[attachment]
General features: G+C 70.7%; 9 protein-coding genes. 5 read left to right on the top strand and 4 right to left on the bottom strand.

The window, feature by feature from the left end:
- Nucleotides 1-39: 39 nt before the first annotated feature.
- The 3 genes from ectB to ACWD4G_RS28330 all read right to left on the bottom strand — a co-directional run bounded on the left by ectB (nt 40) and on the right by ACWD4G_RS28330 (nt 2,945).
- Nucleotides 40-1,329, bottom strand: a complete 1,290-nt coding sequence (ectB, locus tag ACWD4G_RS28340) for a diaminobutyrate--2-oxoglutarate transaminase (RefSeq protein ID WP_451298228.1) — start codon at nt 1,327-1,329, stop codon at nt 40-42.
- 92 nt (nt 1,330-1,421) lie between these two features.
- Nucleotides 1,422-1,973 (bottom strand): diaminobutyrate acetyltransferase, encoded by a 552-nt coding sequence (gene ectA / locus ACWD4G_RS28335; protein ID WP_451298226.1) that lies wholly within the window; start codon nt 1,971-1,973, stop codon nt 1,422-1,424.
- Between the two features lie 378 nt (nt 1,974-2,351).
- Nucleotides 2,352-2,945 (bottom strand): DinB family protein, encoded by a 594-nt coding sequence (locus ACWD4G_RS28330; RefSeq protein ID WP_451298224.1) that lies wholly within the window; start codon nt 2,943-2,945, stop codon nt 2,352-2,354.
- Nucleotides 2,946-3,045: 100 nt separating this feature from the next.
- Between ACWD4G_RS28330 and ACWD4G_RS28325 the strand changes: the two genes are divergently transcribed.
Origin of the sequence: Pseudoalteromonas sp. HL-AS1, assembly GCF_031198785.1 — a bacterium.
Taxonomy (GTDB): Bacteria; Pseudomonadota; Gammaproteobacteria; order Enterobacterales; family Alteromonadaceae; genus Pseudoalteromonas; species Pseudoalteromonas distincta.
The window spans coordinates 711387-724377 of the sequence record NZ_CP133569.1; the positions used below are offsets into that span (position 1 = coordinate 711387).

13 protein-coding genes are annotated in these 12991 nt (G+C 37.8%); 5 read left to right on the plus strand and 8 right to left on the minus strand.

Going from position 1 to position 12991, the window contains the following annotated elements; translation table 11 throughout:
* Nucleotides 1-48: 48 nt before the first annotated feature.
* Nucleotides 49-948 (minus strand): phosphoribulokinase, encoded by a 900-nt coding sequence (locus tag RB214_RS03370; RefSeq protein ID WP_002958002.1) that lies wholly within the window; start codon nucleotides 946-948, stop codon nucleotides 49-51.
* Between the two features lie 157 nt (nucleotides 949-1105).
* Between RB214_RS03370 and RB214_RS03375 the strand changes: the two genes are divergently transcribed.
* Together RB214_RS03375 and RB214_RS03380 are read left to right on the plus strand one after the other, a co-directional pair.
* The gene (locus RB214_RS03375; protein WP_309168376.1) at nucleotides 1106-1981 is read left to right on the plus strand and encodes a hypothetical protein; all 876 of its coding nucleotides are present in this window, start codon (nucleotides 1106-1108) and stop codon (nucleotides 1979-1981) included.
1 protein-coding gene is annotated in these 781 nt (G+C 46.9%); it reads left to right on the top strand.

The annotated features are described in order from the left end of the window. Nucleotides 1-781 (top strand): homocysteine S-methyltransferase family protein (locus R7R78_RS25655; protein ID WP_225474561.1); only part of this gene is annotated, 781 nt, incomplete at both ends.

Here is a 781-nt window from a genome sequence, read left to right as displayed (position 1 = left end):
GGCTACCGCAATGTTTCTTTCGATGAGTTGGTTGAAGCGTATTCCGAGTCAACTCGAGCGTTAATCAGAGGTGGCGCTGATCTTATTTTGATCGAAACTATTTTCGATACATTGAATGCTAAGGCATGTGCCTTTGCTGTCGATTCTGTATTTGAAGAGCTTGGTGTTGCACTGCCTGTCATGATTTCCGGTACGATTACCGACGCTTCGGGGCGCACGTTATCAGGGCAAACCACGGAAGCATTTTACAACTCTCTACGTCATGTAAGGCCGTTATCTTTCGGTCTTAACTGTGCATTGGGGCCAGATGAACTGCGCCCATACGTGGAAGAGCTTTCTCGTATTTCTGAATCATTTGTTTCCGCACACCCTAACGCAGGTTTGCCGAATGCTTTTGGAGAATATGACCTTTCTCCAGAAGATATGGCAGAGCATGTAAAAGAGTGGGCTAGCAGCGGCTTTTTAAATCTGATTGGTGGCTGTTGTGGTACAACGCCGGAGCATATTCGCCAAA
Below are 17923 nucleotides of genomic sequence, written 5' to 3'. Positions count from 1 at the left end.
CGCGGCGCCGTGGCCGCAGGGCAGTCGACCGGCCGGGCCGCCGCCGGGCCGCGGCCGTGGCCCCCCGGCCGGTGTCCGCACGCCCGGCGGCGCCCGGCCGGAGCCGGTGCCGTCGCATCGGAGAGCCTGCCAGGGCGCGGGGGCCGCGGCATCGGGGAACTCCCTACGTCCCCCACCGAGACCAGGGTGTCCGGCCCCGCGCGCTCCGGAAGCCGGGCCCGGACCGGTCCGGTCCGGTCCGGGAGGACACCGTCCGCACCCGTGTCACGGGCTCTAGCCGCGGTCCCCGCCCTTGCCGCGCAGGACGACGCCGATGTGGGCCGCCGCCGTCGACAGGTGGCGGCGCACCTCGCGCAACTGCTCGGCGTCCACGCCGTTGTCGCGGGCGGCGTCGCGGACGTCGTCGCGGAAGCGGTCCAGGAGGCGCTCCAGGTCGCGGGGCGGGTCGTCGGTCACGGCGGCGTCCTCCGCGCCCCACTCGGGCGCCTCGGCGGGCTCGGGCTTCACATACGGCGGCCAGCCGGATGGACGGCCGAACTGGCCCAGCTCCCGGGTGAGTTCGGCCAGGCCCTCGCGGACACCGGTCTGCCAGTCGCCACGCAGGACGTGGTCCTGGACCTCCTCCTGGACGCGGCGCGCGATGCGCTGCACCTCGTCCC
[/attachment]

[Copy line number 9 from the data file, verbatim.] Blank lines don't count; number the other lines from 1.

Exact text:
- Nucleotides 2,352-2,945 (bottom strand): DinB family protein, encoded by a 594-nt coding sequence (locus ACWD4G_RS28330; RefSeq protein ID WP_451298224.1) that lies wholly within the window; start codon nt 2,943-2,945, stop codon nt 2,352-2,354.